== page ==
While I got processed I asked the sheriff’s manning the booking station how they felt knowing that their boss was trillions of dollars in debt? They didn’t have an answer for me. I asked how they felt knowing the facility was going to be used to house people who write with chalk? Again, no answer. All in all they were just doing their jobs and following their orders. They gave me the impression that they gave little to no thought about the individuals who made up the population of their facility.
They frisked me, took my sweatshirt and ran me through a body scanner (that was a new experience for me) then they dropped me off in the holding tank. The holding area was cold, loud and they never turned off the lights. It was impossible to sleep, it was hard to talk due to everything, no matter how loud, echoing back. Even if you could doze off for a minute or two the second someone opened/closed a door or flushed a toilet you woke up.
One of the guys in holding was assigned to my cell block later. He got booked before me but moved to the medical ward due to illness. He showed up a couple days later, but was bailed out shortly after. He was in for only paying a potion of his child support. It was sad that a guy who is already struggling to make ends meet is then thrown into a cage because he can’t make ends meet, further inhibiting his ability to make ends meet. Last I checked cages weren’t built for the poor, nor were they the fast track to any form of employment.
Another dude who got out that night was in jail for being 5 minutes late to court. They put a warrant out and when he walked into court they arrested him for failure to appear. It didn’t make any sense that after he appeared, even though 5 minutes late, they still arrested him for failure to appear. Who knows maybe he got held up in the lobby? Last I checked cages weren’t built for the tardy either.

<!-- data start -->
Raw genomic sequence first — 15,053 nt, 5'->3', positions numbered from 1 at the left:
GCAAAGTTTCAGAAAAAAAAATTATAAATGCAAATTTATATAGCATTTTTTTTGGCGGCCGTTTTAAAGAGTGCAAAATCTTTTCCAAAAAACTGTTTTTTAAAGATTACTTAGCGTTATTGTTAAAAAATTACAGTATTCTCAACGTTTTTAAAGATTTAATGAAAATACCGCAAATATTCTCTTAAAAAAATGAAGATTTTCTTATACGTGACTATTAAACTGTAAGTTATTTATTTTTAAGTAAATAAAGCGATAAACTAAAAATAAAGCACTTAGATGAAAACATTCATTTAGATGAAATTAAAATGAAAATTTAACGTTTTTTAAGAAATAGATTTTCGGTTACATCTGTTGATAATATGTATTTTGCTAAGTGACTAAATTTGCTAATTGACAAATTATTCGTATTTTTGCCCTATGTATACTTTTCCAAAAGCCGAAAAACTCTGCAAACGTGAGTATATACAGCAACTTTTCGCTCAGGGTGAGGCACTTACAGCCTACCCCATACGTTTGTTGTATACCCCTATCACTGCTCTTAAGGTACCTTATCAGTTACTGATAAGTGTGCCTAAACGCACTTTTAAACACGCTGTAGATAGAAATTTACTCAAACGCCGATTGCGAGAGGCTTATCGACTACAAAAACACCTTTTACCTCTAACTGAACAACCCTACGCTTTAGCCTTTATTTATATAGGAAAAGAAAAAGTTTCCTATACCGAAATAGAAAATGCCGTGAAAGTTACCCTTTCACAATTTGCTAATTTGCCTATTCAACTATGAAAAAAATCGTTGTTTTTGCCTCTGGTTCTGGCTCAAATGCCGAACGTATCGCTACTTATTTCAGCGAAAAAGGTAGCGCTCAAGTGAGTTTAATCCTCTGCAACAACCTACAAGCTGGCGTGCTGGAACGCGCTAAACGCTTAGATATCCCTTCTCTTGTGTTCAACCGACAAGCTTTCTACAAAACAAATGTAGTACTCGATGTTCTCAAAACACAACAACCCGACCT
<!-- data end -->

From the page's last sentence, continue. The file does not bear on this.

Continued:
The third man in the holding tank had been booked over some MDMA that was found in his car during a search. He said the cops claimed to smell cannabis and searched his vehicle. The search didn’t produce any marijuana but they did find a single MDMA pill. He said a friend forgot it the night before. Whatever the reason cages weren’t built for recreational drug users.
During the time in holding they photographed my face, tattoos, and took prints of my fingers and hands. All of this is standard procedure but there’s nothing standard about it – it’s kinda creepy in fact. Eventually (hours later) I was told to shower and change into the jail uniform. For me it was tan scrub like bottoms, and a yellow t-shirt that had the word inmate on the back and my inmate number. Ademo was wearing the same tan pants but had an orange top to signify that he was a medium security inmate (yellow was minimum security).
We were shuffled through the halls in a single file line, given our sleeping mats, a tub of toiletries, as well as, our commissary starter kits (if you are going to be doing some time, and these are an option to purchase, I would suggest getting at least one). After that they placed us into our respective cell blocks where Ademo and I were going to be spending the foreseeable future…
Stay tuned for the next episode of Brian’s Hamilton County jail blog and get caught up on Ademo’s and my Chalking Case by clicking here.